Wayzata School District Works to Protect Against Active Shooters
Local School Districts Prepare for Worst-Case Shooting Scenarios
The shooting at Robb Elementary School in Uvalde, Tex., is raising questions and concerns about security plans at schools across the nation. But some local school districts, like Wayzata, have been preparing for worst-case scenarios for decades.
At North Woods Elementary in Plymouth, it’s standard practice for all doors and entrances to be locked. When visitors come to the building, they’re buzzed in to the main office, where drivers licenses are swiped and background checks are completed.
Kristin Tollison, director of administrative services for the Wayzata School District, says safety is top priority.
“Unfortunately, they have to be. They have to be balanced with a positive learning environment but yes, they are designed with student safety and security in mind,” Tollison said.
Tollison has been with the district for 27 years and experienced the rapid security changes over the decades.
“The biggest change came after Columbine and the study at Columbine where we started to realize the traditional lock downs and hiding in classrooms and staying put was not the most effective way to preserve life.”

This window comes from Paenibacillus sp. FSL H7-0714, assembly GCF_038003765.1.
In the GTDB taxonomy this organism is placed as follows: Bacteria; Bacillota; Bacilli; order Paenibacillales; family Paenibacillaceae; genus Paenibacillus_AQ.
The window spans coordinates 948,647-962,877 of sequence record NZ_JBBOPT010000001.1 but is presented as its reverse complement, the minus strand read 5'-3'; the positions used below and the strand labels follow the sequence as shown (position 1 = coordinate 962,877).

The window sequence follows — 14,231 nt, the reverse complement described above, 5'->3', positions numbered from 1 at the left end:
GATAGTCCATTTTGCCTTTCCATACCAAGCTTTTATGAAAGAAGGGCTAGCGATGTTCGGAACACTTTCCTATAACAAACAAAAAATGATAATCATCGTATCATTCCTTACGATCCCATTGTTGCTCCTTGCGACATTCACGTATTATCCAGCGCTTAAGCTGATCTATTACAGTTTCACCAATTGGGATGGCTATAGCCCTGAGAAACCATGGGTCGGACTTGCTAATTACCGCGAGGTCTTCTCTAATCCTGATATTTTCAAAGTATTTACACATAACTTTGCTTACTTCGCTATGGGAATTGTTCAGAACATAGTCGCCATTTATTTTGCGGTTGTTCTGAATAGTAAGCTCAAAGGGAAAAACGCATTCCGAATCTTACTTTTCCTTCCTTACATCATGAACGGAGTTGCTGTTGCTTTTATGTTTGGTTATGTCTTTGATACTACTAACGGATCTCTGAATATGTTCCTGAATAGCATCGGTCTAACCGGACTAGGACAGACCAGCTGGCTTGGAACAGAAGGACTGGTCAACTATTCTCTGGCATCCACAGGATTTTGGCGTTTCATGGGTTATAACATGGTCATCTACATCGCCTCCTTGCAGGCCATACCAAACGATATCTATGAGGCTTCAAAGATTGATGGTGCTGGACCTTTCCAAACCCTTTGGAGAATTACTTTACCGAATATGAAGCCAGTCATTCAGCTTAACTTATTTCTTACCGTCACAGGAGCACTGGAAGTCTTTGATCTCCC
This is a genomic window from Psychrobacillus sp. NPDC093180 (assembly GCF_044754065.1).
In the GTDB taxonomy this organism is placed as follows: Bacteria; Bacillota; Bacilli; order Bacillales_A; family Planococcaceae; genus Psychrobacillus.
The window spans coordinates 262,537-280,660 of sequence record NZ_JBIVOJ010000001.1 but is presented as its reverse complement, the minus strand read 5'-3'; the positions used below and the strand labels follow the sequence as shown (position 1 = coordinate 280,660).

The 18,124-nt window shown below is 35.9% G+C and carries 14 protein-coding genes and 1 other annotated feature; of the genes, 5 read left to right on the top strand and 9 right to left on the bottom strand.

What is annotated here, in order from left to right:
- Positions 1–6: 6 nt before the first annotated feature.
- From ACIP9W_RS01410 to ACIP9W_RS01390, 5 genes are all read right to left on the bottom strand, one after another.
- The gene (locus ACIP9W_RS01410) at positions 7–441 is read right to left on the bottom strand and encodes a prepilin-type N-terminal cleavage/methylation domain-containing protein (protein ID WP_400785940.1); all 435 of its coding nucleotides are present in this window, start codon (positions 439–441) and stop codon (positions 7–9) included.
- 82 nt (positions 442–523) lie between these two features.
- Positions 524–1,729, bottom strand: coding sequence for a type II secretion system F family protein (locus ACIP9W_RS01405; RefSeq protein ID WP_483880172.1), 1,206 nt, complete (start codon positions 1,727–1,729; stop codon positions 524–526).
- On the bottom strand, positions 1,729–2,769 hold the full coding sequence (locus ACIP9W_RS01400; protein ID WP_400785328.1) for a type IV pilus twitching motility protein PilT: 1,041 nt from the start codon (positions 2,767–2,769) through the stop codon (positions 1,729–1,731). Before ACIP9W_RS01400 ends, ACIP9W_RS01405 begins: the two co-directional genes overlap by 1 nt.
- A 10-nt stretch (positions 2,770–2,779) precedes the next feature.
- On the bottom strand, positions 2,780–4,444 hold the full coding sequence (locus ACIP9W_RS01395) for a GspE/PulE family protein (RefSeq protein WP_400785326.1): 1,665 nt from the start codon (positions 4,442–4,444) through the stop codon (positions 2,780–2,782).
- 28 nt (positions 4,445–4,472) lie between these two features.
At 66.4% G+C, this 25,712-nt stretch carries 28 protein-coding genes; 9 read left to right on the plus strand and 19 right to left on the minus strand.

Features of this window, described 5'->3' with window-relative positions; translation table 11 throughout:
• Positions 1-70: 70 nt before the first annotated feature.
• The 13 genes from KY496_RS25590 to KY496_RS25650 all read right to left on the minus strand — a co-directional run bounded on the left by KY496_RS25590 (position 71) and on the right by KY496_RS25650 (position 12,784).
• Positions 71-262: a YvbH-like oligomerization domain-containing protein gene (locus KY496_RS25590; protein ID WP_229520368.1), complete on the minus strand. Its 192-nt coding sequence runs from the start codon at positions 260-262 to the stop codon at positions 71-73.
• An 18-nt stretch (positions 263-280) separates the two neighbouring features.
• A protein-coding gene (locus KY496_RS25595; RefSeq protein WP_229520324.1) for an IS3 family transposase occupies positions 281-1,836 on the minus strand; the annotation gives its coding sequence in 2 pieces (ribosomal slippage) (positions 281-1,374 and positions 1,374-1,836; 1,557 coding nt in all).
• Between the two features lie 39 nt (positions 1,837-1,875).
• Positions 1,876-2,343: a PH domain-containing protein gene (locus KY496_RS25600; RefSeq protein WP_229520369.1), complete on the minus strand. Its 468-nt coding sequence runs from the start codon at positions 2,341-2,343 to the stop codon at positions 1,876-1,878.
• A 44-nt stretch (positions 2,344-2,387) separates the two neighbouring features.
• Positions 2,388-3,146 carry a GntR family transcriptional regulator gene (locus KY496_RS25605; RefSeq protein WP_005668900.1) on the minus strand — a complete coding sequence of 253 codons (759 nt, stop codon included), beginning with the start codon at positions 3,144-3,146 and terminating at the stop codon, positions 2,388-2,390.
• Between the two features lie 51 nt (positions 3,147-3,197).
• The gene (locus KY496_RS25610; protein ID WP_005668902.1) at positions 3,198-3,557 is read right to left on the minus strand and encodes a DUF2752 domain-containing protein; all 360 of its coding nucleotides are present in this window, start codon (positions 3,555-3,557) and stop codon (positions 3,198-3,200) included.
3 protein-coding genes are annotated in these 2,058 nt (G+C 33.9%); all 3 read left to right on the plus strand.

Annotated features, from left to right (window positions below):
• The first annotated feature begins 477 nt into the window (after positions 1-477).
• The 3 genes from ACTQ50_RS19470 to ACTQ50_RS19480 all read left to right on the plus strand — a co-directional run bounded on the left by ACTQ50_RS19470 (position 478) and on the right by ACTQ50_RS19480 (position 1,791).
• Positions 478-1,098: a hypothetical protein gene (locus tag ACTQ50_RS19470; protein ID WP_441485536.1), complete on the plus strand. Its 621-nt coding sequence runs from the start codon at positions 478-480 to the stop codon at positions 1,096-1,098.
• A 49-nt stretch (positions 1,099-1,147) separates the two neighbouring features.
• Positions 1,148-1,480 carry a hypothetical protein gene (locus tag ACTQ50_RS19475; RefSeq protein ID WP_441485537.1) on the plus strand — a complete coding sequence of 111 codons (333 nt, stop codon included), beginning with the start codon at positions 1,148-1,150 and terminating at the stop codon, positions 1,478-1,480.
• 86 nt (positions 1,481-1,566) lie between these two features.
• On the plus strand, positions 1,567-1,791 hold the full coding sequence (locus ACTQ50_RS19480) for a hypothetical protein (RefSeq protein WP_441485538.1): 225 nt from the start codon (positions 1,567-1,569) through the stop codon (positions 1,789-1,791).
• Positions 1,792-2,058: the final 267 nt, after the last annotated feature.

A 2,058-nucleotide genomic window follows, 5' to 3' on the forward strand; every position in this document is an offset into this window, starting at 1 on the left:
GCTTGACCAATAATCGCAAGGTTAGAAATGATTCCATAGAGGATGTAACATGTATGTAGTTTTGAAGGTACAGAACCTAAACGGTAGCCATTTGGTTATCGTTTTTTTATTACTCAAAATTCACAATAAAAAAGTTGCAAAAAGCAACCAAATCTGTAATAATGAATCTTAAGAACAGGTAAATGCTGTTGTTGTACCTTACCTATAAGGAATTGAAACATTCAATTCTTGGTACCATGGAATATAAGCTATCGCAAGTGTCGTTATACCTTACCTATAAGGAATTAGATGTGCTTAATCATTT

She says option-based responses are necessary.
“We have put this in the front of our work for years,” she said.
All security plans are built with active shooter situations in mind.
At North Woods, staff IDs are printed out with four emergency procedures — 1) evacuate, 2) reverse evacuate which brings students in from outside 3) lock out and 4) enhanced response, which is run, hide or fight.
There have been 27 school shootings in America so far this year. Tollison says the terrifying reality takes a toll.
“You have all these competing feelings of why, what would I do? Is this why I’m a teacher? Is this why I’m an educator?”
With safety drills and preparations, teachers at the school are armed with knowledge.
“You still have to put it all in perspective because you have to be in front of 25 children and help them facilitate their feelings,” Tollison said.
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